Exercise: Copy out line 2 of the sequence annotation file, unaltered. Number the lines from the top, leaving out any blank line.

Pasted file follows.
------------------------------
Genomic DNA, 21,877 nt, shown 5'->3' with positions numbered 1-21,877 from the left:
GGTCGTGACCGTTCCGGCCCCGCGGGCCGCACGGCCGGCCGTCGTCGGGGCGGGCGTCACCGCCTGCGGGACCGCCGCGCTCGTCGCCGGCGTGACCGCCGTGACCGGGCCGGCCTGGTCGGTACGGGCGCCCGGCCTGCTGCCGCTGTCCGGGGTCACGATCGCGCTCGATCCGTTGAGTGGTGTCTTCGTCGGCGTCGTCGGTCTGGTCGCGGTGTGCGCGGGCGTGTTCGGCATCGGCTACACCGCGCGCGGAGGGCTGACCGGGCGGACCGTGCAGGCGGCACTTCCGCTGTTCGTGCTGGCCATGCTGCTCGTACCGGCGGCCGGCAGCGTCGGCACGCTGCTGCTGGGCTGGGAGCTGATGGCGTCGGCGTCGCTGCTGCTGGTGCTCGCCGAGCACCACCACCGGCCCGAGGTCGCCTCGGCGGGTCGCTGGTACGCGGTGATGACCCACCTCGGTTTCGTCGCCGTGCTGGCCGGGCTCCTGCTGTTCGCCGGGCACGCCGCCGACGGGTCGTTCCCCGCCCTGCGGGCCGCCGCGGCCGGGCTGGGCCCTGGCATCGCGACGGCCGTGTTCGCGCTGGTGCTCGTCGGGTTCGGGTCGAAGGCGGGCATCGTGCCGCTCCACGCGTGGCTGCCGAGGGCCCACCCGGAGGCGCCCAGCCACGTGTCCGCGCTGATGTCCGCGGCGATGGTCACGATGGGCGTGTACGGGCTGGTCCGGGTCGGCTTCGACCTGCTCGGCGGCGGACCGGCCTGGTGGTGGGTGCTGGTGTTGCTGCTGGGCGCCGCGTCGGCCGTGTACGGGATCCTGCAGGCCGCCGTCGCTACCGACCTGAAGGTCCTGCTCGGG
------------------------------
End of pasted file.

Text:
GGTCGTGACCGTTCCGGCCCCGCGGGCCGCACGGCCGGCCGTCGTCGGGGCGGGCGTCACCGCCTGCGGGACCGCCGCGCTCGTCGCCGGCGTGACCGCCGTGACCGGGCCGGCCTGGTCGGTACGGGCGCCCGGCCTGCTGCCGCTGTCCGGGGTCACGATCGCGCTCGATCCGTTGAGTGGTGTCTTCGTCGGCGTCGTCGGTCTGGTCGCGGTGTGCGCGGGCGTGTTCGGCATCGGCTACACCGCGCGCGGAGGGCTGACCGGGCGGACCGTGCAGGCGGCACTTCCGCTGTTCGTGCTGGCCATGCTGCTCGTACCGGCGGCCGGCAGCGTCGGCACGCTGCTGCTGGGCTGGGAGCTGATGGCGTCGGCGTCGCTGCTGCTGGTGCTCGCCGAGCACCACCACCGGCCCGAGGTCGCCTCGGCGGGTCGCTGGTACGCGGTGATGACCCACCTCGGTTTCGTCGCCGTGCTGGCCGGGCTCCTGCTGTTCGCCGGGCACGCCGCCGACGGGTCGTTCCCCGCCCTGCGGGCCGCCGCGGCCGGGCTGGGCCCTGGCATCGCGACGGCCGTGTTCGCGCTGGTGCTCGTCGGGTTCGGGTCGAAGGCGGGCATCGTGCCGCTCCACGCGTGGCTGCCGAGGGCCCACCCGGAGGCGCCCAGCCACGTGTCCGCGCTGATGTCCGCGGCGATGGTCACGATGGGCGTGTACGGGCTGGTCCGGGTCGGCTTCGACCTGCTCGGCGGCGGACCGGCCTGGTGGTGGGTGCTGGTGTTGCTGCTGGGCGCCGCGTCGGCCGTGTACGGGATCCTGCAGGCCGCCGTCGCTACCGACCTGAAGGTCCTGCTCGGG